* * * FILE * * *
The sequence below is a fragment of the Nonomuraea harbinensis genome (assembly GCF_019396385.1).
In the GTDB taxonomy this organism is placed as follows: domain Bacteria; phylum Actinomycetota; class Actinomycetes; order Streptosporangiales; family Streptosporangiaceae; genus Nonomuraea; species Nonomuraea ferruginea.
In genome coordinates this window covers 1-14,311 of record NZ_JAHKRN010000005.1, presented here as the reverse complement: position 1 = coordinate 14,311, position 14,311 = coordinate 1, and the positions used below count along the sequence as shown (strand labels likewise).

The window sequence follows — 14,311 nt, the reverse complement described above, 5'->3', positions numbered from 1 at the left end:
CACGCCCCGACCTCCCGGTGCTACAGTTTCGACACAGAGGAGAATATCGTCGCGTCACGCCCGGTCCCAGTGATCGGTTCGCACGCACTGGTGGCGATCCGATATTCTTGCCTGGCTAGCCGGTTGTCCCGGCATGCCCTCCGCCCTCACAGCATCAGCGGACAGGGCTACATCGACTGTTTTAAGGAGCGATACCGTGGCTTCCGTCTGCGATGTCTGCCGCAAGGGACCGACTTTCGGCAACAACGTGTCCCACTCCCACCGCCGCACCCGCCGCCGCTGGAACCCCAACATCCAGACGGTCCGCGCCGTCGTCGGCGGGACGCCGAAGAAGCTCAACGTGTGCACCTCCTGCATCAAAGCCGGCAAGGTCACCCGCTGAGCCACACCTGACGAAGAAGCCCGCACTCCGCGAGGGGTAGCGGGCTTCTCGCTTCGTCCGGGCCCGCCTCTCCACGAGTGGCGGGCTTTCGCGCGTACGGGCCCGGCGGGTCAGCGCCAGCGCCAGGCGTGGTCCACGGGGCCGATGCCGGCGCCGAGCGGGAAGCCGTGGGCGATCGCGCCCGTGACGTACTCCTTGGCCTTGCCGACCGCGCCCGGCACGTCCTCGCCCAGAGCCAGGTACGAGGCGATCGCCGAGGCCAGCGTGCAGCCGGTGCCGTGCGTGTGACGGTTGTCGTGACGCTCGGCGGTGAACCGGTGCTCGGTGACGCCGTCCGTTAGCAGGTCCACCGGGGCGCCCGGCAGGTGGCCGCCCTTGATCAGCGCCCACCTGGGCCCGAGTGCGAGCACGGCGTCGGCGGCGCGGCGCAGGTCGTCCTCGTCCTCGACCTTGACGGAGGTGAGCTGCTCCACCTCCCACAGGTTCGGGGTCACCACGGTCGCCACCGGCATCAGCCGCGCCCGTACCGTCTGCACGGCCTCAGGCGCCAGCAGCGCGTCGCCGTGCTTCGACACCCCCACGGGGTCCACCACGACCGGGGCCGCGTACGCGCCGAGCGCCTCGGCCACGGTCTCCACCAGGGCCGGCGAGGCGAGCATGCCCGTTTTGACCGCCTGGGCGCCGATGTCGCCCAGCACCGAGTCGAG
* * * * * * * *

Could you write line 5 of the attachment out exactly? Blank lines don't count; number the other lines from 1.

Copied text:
CACGCCCCGACCTCCCGGTGCTACAGTTTCGACACAGAGGAGAATATCGTCGCGTCACGCCCGGTCCCAGTGATCGGTTCGCACGCACTGGTGGCGATCCGATATTCTTGCCTGGCTAGCCGGTTGTCCCGGCATGCCCTCCGCCCTCACAGCATCAGCGGACAGGGCTACATCGACTGTTTTAAGGAGCGATACCGTGGCTTCCGTCTGCGATGTCTGCCGCAAGGGACCGACTTTCGGCAACAACGTGTCCCACTCCCACCGCCGCACCCGCCGCCGCTGGAACCCCAACATCCAGACGGTCCGCGCCGTCGTCGGCGGGACGCCGAAGAAGCTCAACGTGTGCACCTCCTGCATCAAAGCCGGCAAGGTCACCCGCTGAGCCACACCTGACGAAGAAGCCCGCACTCCGCGAGGGGTAGCGGGCTTCTCGCTTCGTCCGGGCCCGCCTCTCCACGAGTGGCGGGCTTTCGCGCGTACGGGCCCGGCGGGTCAGCGCCAGCGCCAGGCGTGGTCCACGGGGCCGATGCCGGCGCCGAGCGGGAAGCCGTGGGCGATCGCGCCCGTGACGTACTCCTTGGCCTTGCCGACCGCGCCCGGCACGTCCTCGCCCAGAGCCAGGTACGAGGCGATCGCCGAGGCCAGCGTGCAGCCGGTGCCGTGCGTGTGACGGTTGTCGTGACGCTCGGCGGTGAACCGGTGCTCGGTGACGCCGTCCGTTAGCAGGTCCACCGGGGCGCCCGGCAGGTGGCCGCCCTTGATCAGCGCCCACCTGGGCCCGAGTGCGAGCACGGCGTCGGCGGCGCGGCGCAGGTCGTCCTCGTCCTCGACCTTGACGGAGGTGAGCTGCTCCACCTCCCACAGGTTCGGGGTCACCACGGTCGCCACCGGCATCAGCCGCGCCCGTACCGTCTGCACGGCCTCAGGCGCCAGCAGCGCGTCGCCGTGCTTCGACACCCCCACGGGGTCCACCACGACCGGGGCCGCGTACGCGCCGAGCGCCTCGGCCACGGTCTCCACCAGGGCCGGCGAGGCGAGCATGCCCGTTTTGACCGCCTGGGCGCCGATGTCGCCCAGCACCGAGTCGAG